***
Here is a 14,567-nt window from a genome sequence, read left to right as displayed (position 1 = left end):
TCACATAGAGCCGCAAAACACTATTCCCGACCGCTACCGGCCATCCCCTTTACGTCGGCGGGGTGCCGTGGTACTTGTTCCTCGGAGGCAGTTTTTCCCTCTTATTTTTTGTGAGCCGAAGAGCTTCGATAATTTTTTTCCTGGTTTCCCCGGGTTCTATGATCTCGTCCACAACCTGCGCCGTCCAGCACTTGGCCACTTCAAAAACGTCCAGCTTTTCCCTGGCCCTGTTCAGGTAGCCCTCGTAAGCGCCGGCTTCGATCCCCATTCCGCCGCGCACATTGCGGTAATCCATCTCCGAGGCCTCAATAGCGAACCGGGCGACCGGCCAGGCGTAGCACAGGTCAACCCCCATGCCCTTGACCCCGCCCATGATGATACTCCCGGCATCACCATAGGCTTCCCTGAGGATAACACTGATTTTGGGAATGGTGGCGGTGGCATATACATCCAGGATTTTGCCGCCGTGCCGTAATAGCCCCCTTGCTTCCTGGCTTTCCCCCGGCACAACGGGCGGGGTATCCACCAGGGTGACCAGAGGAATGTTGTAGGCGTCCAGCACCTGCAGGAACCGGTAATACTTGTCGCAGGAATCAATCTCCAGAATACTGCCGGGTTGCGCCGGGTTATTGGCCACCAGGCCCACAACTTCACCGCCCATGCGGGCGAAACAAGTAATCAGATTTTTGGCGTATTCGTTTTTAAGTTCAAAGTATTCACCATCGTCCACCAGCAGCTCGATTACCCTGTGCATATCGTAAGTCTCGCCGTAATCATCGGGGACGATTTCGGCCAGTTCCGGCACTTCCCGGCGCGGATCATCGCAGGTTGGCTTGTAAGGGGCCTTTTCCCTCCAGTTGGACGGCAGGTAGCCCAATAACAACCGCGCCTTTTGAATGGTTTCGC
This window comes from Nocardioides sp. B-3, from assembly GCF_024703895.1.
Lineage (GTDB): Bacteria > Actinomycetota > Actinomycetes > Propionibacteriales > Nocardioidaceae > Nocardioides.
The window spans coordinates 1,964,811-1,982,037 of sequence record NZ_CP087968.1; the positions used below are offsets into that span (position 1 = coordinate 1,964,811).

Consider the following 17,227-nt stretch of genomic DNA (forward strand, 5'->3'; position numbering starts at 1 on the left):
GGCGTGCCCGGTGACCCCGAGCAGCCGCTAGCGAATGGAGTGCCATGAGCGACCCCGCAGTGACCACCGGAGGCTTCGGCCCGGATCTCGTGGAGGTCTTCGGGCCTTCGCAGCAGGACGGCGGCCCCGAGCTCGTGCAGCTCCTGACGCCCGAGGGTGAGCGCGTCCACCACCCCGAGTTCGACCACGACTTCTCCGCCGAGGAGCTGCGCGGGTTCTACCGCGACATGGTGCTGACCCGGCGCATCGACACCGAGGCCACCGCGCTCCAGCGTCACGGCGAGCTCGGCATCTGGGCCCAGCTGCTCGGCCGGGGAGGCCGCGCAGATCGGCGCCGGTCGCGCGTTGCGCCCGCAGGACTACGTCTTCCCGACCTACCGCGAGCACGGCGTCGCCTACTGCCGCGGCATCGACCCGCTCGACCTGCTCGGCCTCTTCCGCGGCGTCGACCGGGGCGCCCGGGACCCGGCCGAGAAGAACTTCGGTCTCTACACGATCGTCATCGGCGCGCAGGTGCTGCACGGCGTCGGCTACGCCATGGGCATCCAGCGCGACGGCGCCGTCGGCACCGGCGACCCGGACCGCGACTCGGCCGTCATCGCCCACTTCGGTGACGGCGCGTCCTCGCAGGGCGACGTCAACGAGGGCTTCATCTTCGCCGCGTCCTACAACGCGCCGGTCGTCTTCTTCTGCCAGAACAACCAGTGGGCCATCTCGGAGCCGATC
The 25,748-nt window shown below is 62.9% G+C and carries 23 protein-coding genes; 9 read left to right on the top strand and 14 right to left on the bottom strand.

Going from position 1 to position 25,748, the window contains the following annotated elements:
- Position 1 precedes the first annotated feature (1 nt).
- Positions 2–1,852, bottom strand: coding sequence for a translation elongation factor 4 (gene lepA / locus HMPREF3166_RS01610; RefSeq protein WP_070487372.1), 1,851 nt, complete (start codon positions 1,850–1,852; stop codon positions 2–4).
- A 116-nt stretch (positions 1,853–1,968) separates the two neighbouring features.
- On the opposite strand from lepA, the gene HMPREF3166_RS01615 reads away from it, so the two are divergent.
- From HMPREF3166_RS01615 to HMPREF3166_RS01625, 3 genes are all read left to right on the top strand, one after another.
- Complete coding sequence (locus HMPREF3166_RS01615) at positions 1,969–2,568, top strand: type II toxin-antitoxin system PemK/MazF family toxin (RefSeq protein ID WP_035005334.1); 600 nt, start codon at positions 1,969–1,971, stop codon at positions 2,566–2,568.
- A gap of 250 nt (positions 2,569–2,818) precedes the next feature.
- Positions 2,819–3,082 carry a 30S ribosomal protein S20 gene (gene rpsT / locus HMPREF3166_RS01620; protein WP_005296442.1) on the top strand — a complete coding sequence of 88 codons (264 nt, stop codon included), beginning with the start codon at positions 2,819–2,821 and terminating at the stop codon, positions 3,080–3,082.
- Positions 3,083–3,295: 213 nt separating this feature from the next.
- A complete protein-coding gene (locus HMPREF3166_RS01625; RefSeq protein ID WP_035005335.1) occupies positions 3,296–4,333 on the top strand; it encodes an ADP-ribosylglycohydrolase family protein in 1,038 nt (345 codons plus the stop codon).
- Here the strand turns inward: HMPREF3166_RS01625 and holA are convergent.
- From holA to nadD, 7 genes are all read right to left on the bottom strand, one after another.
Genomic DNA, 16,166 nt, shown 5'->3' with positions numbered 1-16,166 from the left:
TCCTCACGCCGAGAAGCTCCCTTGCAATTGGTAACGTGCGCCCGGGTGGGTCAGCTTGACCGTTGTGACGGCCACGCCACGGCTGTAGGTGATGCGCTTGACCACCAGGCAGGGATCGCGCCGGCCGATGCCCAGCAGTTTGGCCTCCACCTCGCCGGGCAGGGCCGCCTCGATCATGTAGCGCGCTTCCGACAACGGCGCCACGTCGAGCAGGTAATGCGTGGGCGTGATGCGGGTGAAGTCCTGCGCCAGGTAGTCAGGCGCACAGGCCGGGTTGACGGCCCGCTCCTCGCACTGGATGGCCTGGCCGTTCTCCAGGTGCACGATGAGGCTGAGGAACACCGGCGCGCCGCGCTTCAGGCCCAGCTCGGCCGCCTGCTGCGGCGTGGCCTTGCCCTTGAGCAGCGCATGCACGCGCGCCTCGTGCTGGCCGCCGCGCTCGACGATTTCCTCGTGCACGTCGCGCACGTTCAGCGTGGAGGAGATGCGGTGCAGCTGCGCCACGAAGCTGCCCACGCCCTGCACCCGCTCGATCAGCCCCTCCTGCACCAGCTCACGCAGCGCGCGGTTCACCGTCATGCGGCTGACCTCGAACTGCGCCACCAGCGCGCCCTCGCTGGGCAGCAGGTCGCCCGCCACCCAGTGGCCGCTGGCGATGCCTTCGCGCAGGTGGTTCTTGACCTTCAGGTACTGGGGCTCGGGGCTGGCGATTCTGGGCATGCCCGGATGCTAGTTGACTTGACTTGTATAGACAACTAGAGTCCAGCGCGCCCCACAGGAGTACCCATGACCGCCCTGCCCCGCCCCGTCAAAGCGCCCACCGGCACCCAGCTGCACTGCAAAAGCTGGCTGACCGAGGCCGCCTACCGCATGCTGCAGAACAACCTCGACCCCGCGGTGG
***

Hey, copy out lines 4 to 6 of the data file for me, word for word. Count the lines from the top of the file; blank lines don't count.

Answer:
Lineage (GTDB): Bacteria > Actinomycetota > Actinomycetes > Propionibacteriales > Nocardioidaceae > Nocardioides.
The window spans coordinates 1,964,811-1,982,037 of sequence record NZ_CP087968.1; the positions used below are offsets into that span (position 1 = coordinate 1,964,811).

Consider the following 17,227-nt stretch of genomic DNA (forward strand, 5'->3'; position numbering starts at 1 on the left):